Tuesday, 4 August 2009

(This article was originally published in August 2009)

Afghanistan has been invaded three times in its history.

The first was by the British in 1840 on the pretext of securing the western borders of India. They met fierce resistance.  At the bloody battle that followed in 1842 at Gandamak, the entire British Army of 16,500 (troops and civilians) were wiped out (there was one single survivor a Dr. Brydon).  Afghan casualties, mostly Ghilzia tribesmen, are unknown. This first Afghan War should have provided a clear lesson to the British authorities that whilst it may be relatively straightforward to invade a country such as Afghanistan it is wholly impracticable to occupy such a country or attempt to impose a government not welcomed by the inhabitants. Sadly that lesson has never been learned.

The second invasion is what was termed "the Russian Invasion".  Few however know the facts leading to this.  We were led by the media to believe that this was another move by Communist Russia in its aim of world domination, but in fact Russia got involved rather reluctantly. In 1979, Dr. Mohammed Naji-Bullah headed a pro-Communist Government with the strong support of the majority of the people. It got there, not by revolution, but by the will of the people.

The warlike Land Lords and the fanatical Islamists the Muja-Hedin took up arms against Dr. Naji-Bullah. The USA immediately contacted the Muja-Hedin (known as "The Moodge") and supplied them through Pakistan with masses of arms, equipment and military personnel on the ground.  From 1982 to 1985 some 12,500 foreigners were trained in bomb making, sabotage and urban guerrilla warfare in camps set up inside Afghanistan with the help of a slush fund of 500 million US dollars provided by the CIA.  The Americans even went as far as to take some of the leaders abroad for specialist training.  (unconfirmed reports claim this included a certain Osama Bin Laden)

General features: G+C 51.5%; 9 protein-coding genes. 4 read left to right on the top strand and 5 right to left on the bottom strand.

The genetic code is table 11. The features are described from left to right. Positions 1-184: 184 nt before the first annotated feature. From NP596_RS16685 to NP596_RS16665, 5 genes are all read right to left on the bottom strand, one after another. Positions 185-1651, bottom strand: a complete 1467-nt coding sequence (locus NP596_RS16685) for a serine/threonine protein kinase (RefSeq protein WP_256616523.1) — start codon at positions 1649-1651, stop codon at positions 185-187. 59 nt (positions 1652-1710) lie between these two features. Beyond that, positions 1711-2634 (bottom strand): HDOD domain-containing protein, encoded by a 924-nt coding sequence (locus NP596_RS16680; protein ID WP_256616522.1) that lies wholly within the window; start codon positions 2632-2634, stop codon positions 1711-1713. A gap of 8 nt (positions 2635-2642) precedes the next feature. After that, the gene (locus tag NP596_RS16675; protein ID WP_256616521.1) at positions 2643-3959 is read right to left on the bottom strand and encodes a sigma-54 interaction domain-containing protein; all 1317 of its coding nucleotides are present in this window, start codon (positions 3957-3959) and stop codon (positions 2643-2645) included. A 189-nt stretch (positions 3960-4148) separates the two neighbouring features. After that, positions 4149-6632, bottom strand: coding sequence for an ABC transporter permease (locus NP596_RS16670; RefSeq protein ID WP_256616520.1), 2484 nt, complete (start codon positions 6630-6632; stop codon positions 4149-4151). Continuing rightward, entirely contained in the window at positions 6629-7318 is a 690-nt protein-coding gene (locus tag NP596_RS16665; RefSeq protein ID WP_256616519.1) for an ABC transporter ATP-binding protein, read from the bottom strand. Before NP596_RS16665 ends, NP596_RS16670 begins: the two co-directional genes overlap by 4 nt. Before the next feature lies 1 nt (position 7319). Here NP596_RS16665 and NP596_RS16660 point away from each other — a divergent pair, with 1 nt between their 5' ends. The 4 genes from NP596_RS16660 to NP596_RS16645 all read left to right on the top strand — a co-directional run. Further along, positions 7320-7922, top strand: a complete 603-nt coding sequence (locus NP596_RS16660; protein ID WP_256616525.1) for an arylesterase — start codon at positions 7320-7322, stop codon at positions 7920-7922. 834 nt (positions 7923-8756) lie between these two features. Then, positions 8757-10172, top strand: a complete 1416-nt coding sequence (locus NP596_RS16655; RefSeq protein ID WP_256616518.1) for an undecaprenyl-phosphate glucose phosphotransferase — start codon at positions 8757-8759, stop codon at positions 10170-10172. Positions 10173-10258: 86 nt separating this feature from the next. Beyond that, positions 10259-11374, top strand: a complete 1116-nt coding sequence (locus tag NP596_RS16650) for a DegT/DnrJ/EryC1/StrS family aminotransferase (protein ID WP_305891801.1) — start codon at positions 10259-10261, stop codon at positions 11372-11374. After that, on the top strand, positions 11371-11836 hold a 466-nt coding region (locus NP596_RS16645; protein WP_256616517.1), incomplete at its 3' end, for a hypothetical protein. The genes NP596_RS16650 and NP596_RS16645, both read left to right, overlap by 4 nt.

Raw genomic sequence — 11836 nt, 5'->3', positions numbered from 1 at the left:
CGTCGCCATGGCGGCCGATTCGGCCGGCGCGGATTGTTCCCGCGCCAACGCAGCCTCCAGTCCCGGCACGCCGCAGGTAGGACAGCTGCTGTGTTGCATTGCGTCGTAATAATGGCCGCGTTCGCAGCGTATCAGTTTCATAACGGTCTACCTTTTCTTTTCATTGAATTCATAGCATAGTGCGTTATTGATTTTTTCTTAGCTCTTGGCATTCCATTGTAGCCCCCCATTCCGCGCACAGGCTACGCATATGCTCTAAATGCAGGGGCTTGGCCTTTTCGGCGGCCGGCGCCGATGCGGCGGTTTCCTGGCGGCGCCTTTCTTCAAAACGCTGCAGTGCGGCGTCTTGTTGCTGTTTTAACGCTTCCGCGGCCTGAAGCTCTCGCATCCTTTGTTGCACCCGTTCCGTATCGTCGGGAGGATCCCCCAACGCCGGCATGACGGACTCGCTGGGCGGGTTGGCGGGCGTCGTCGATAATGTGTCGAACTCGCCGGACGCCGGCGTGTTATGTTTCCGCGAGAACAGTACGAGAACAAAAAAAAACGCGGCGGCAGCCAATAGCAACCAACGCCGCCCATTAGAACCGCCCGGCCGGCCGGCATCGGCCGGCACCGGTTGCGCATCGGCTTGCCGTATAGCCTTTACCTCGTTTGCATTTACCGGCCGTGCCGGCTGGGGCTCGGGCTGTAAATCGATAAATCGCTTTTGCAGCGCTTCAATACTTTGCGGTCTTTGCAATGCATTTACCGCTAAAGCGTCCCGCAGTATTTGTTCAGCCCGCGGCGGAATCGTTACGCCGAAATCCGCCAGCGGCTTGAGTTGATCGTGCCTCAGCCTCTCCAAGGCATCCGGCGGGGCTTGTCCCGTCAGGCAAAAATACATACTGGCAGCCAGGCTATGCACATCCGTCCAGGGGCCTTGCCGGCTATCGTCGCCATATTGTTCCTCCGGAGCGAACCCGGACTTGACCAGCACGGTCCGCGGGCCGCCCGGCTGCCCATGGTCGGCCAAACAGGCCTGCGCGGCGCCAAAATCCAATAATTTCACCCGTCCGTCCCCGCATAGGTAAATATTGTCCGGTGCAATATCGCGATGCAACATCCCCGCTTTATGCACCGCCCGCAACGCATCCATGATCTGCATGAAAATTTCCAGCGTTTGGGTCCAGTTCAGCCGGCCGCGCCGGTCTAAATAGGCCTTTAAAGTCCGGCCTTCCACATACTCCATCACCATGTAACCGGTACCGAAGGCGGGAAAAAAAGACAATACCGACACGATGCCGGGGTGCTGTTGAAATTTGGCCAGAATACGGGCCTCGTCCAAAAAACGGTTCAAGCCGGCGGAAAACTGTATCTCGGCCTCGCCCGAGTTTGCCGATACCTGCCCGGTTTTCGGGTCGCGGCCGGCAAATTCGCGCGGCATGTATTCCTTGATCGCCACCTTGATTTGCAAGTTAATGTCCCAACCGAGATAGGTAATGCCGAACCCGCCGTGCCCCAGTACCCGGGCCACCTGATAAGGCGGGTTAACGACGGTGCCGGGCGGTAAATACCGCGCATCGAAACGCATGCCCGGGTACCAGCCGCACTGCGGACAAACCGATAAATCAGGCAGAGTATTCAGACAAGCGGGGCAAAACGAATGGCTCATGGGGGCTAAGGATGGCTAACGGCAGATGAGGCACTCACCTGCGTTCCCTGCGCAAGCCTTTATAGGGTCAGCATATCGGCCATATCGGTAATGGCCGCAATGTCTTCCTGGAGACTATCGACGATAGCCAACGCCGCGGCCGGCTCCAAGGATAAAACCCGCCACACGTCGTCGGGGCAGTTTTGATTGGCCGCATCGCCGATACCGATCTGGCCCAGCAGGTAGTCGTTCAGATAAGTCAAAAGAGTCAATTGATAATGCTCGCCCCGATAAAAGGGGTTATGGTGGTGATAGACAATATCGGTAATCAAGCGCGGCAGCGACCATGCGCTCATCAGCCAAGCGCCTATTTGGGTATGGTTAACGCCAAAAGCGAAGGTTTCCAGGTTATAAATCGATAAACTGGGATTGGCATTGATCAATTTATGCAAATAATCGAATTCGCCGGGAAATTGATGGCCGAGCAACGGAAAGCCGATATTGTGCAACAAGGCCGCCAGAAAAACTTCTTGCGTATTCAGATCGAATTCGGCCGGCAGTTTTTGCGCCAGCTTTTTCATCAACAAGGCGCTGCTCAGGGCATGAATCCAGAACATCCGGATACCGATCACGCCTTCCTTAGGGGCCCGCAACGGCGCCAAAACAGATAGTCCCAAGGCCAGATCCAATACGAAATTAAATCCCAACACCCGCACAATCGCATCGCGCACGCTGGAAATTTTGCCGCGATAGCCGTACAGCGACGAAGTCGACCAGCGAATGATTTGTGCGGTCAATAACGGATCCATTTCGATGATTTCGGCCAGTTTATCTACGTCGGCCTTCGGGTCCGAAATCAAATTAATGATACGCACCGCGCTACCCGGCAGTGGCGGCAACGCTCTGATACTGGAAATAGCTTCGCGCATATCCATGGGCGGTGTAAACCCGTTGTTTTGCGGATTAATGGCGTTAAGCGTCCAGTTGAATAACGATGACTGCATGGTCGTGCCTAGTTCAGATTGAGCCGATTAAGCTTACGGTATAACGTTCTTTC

Dr. Naji-Bullah knew he stood no chance.  Six times he appealed to the Soviet Union for help. Eventually the Soviets responded and Soviet tanks rolled across the border.  By this time it was too late.  The Muja-Hedin had control of all the mountain passes and the Soviets suffered heavy losses.  The Soviet tanks were virtually useless in the extremely mountainous territory.  In 1989 the Soviets withdrew.  A deal was brokered by the United Nations in 1992 whereby Dr. Naji-Bullah was allowed to stay in power.  However, in 1996, the Taliban, with the help of American intelligence, captured Naji-Bullah and subjected him to appalling torture.  He was then strung up by the neck for all to see, photographs appearing in British newspapers on 27 September 1996.  The Americans played a vital part in the setting up a regime of which they paid the terrible consequences on 11 September 2001.